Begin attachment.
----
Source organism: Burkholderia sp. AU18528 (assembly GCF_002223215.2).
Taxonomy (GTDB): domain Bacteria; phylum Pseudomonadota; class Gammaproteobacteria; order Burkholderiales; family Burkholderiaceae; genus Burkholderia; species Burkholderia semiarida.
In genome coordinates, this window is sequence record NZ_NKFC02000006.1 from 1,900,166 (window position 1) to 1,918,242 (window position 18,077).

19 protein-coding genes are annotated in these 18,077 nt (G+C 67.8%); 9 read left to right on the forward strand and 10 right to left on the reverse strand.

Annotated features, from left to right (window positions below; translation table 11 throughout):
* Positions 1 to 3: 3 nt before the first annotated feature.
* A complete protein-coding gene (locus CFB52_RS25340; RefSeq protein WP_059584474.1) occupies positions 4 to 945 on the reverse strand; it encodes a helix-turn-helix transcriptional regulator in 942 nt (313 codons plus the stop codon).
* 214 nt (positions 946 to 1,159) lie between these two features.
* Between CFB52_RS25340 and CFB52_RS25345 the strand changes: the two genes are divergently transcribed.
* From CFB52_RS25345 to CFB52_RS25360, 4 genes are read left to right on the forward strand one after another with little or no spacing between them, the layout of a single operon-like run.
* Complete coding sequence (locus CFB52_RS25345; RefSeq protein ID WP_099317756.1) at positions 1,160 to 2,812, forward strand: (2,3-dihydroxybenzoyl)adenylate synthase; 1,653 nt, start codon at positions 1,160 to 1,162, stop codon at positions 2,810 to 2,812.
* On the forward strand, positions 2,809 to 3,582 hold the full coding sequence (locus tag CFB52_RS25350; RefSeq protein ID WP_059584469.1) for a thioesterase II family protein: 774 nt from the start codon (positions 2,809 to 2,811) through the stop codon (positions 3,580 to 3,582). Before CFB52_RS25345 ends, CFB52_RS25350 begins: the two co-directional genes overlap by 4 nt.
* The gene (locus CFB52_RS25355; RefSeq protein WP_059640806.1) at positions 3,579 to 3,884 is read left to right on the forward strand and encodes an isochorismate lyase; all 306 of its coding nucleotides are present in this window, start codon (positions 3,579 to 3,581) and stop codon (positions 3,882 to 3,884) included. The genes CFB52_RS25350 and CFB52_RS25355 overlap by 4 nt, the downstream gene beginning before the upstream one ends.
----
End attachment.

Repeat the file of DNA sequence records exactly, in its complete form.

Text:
Source organism: Burkholderia sp. AU18528 (assembly GCF_002223215.2).
Taxonomy (GTDB): domain Bacteria; phylum Pseudomonadota; class Gammaproteobacteria; order Burkholderiales; family Burkholderiaceae; genus Burkholderia; species Burkholderia semiarida.
In genome coordinates, this window is sequence record NZ_NKFC02000006.1 from 1,900,166 (window position 1) to 1,918,242 (window position 18,077).

19 protein-coding genes are annotated in these 18,077 nt (G+C 67.8%); 9 read left to right on the forward strand and 10 right to left on the reverse strand.

Annotated features, from left to right (window positions below; translation table 11 throughout):
* Positions 1 to 3: 3 nt before the first annotated feature.
* A complete protein-coding gene (locus CFB52_RS25340; RefSeq protein WP_059584474.1) occupies positions 4 to 945 on the reverse strand; it encodes a helix-turn-helix transcriptional regulator in 942 nt (313 codons plus the stop codon).
* 214 nt (positions 946 to 1,159) lie between these two features.
* Between CFB52_RS25340 and CFB52_RS25345 the strand changes: the two genes are divergently transcribed.
* From CFB52_RS25345 to CFB52_RS25360, 4 genes are read left to right on the forward strand one after another with little or no spacing between them, the layout of a single operon-like run.
* Complete coding sequence (locus CFB52_RS25345; RefSeq protein ID WP_099317756.1) at positions 1,160 to 2,812, forward strand: (2,3-dihydroxybenzoyl)adenylate synthase; 1,653 nt, start codon at positions 1,160 to 1,162, stop codon at positions 2,810 to 2,812.
* On the forward strand, positions 2,809 to 3,582 hold the full coding sequence (locus tag CFB52_RS25350; RefSeq protein ID WP_059584469.1) for a thioesterase II family protein: 774 nt from the start codon (positions 2,809 to 2,811) through the stop codon (positions 3,580 to 3,582). Before CFB52_RS25345 ends, CFB52_RS25350 begins: the two co-directional genes overlap by 4 nt.
* The gene (locus CFB52_RS25355; RefSeq protein WP_059640806.1) at positions 3,579 to 3,884 is read left to right on the forward strand and encodes an isochorismate lyase; all 306 of its coding nucleotides are present in this window, start codon (positions 3,579 to 3,581) and stop codon (positions 3,882 to 3,884) included. The genes CFB52_RS25350 and CFB52_RS25355 overlap by 4 nt, the downstream gene beginning before the upstream one ends.